Part I. Soil/Leaf Litter Samples
We are going to make use of the bank of Berlese funnels in the back of the classroom (finally!). As a class, we’re going to examine the soil arthropod communities in response to two dimensions: linear distance from edge habitat and soil depth.
- Linear Distance Samples
At our study site, we’ll begin at the immediate edge of a chosen habitat or disturbance and take our first edge-habitat sample. We will remove the upper 10 x 10 x 10 cm of soil/leaf litter. The second sample will be taken 10 meters from the selected start-point and the third will be 20 meters from the start-point. The samples will be of equal size. Each will be clearly labeled and brought back to the classroom.
- Soil Depth
At the FIRST linear distance sample location (0m), two additional samples will be taken of the next successive 10cm of soil each (depth = 20 cm, depth = 30cm). These will also be clearly labeled and returned to the classroom.
The class will be broken into groups responsible for each soil sample. Once you have collected and clearly labeled your soil sample, we will have time to collect for approximately 30 minutes before returning to the classroom to complete lab.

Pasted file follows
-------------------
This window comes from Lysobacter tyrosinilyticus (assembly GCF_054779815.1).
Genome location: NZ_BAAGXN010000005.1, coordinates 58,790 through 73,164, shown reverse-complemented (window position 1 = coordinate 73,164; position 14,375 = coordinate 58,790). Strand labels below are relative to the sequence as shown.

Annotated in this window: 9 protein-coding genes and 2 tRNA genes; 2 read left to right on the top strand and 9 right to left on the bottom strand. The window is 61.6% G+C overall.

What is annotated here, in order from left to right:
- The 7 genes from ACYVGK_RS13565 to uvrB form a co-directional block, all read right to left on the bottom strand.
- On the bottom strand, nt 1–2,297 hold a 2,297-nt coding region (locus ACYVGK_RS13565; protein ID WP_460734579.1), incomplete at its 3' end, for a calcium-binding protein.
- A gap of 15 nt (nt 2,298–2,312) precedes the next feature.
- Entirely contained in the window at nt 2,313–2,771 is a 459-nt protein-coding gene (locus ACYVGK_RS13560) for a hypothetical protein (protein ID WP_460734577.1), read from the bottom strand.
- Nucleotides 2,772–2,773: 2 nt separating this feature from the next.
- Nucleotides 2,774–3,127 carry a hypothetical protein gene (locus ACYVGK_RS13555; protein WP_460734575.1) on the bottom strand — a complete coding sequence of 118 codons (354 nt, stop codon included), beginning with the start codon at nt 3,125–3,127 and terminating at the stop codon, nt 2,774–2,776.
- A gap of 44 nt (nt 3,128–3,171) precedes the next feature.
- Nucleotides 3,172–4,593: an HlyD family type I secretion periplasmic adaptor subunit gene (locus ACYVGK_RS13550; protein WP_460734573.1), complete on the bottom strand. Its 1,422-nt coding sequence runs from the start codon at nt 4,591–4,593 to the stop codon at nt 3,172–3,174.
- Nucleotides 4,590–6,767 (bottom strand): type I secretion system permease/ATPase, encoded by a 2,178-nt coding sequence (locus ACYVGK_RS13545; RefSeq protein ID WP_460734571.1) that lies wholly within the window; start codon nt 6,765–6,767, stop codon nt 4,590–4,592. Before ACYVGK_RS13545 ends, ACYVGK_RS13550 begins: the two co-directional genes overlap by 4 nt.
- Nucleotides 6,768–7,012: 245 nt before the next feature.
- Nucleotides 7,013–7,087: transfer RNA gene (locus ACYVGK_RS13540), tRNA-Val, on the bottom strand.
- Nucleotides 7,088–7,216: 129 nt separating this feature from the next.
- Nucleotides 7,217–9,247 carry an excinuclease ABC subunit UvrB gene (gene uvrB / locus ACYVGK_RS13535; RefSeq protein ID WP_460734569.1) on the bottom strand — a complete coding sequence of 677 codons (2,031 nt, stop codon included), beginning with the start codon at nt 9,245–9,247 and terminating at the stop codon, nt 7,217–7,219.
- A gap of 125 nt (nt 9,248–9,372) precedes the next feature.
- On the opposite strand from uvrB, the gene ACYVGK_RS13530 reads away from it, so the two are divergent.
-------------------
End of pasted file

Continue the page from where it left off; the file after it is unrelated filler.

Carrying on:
- What was your specific role in collecting soil samples for lab?
- What differences in arthropod communities would you expect to see along the linear transect?
- What differences would you expect to see in arthropod morphology with increasing soil depth?
Part II. Collection Review
Today, we’re using the Berlese funnels to survey for soil arthropods. Is this an active or passive collection technique?
Which collection method is the best for capturing insects with piercing/sucking mouthparts on ornamental trees and shrubs?
Which collection method is the best for nocturnal, ground-dwelling insect? Is this active or passive collection?
Using the Pocket Guide provided, give three ways to monitor a production system for the presence of natural enemies: